This morning I joined colleagues in the sun, manning our 'No To AV' stall in Harold Hill. We set up at the Hilldene shopping centre, an area that is reasonably busy with locals on a Saturday morning. In addition to the usual leaflets we had flags for St Georges Day and helium balloons which proved very popular.
Chris Philp who is coordinating the London campaign, joined us and we also had Angela Watkinson MP and local councillor Keith Wells in support. This is traditionally a Labour area but Keith is very popular, having ousted his opponent in 2006 and remarkably retained his seat against the trend last year.
We experienced a very positive response. All morning I only met one person in favour of AV, and I also met someone who refused to take part because the country is run by 'Freemasons and Israelis', a state of affairs that he felt would remain the same regardless of the voting system.
The people here are sceptical of politicians, and with good reason. Traditional Labour supporters, they were abandoned by Tony Blair and feel betrayed, particularly over employment and immigration. They have a historical suspicion of Conservatives too. Many said that we were 'all as bad as each other' but when we explained that this was a vote about policy rather than electing individuals the most unlikely people became engaged. Often they were surprisingly well informed about the choices on offer and the political reasoning behind them.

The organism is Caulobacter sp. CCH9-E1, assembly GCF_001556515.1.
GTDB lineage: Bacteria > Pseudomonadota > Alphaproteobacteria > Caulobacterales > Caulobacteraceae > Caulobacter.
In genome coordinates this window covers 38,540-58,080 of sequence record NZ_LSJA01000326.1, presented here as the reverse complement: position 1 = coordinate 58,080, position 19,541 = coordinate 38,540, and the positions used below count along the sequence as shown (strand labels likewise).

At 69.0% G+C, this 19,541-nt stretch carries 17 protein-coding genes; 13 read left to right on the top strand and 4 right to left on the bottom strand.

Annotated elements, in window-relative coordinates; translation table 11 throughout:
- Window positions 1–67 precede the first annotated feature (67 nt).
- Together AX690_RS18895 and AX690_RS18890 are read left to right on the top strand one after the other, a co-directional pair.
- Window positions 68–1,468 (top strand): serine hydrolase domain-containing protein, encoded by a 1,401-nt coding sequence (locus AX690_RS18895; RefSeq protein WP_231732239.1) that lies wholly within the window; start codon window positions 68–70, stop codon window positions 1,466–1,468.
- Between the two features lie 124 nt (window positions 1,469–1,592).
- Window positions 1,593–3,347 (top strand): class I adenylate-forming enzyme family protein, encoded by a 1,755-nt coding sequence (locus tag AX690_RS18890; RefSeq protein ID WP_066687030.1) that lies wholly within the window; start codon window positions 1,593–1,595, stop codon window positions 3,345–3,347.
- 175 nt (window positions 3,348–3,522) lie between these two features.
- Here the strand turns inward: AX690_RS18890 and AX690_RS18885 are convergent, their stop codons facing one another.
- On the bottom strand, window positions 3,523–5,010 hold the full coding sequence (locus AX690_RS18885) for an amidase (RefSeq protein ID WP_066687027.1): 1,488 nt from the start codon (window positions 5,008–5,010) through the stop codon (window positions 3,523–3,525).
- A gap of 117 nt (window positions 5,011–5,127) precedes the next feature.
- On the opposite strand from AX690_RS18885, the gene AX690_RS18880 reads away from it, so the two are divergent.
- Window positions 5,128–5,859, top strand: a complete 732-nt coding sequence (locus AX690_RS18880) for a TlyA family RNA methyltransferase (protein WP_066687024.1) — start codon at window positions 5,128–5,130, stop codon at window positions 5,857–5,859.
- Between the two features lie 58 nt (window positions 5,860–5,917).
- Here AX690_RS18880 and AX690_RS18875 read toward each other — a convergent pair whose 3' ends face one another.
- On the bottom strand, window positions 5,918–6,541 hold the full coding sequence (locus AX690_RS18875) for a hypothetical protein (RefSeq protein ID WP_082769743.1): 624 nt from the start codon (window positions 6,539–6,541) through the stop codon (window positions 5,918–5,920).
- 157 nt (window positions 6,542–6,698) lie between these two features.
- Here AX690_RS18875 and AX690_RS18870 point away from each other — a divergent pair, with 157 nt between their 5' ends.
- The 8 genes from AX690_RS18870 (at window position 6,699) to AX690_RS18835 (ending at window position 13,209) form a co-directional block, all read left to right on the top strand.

And perhaps we have stumbled on something here in Harold Hill? Would more referendums encourage public involvement? Voting systems are not exactly riveting so how much more engaging could other subjects be? A vote on European membership would certainly turn them out. What about a vote on support for the banks? Or a vote on the content of a new British Human Rights Bill?
I think that when you give people real power they will take more notice. When they feel their votes matter they will consider their options, and quite possibly take unpopular decisions. Perhaps they will turn to the news pages when they pick up the paper in the morning, rather than celebrity trash and sports results.
Perhaps something valuable will come out of this unpromising exercise after all - whatever the ballot result.